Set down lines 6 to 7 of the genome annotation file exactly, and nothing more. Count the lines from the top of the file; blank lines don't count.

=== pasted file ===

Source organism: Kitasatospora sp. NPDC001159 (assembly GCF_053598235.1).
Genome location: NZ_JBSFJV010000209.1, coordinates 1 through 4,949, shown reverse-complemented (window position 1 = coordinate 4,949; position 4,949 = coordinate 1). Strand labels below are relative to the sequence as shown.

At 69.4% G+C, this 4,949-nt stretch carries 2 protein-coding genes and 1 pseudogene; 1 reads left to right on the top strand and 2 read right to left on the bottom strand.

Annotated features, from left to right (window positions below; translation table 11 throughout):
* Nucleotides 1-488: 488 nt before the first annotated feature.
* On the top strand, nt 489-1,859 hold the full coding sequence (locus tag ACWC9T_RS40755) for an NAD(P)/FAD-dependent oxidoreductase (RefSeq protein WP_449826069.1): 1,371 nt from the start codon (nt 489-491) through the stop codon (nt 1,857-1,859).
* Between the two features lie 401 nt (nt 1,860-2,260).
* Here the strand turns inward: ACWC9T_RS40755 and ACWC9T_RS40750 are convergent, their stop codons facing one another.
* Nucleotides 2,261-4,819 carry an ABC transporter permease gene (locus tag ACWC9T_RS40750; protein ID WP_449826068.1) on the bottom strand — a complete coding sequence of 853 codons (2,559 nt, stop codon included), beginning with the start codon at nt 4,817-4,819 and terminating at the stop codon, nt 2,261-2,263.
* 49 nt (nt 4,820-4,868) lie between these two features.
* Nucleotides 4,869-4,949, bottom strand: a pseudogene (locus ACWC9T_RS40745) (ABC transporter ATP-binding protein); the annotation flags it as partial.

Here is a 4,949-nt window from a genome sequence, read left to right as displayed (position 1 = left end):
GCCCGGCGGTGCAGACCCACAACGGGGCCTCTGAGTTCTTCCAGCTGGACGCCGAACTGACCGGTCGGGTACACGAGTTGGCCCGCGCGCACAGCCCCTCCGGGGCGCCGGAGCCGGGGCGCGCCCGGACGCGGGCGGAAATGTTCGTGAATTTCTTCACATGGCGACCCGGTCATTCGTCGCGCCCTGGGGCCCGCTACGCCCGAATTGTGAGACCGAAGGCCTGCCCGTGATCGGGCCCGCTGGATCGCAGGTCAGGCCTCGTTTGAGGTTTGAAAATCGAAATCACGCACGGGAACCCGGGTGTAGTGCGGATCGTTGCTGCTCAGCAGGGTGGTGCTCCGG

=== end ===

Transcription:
* On the top strand, nt 489-1,859 hold the full coding sequence (locus tag ACWC9T_RS40755) for an NAD(P)/FAD-dependent oxidoreductase (RefSeq protein WP_449826069.1): 1,371 nt from the start codon (nt 489-491) through the stop codon (nt 1,857-1,859).
* Between the two features lie 401 nt (nt 1,860-2,260).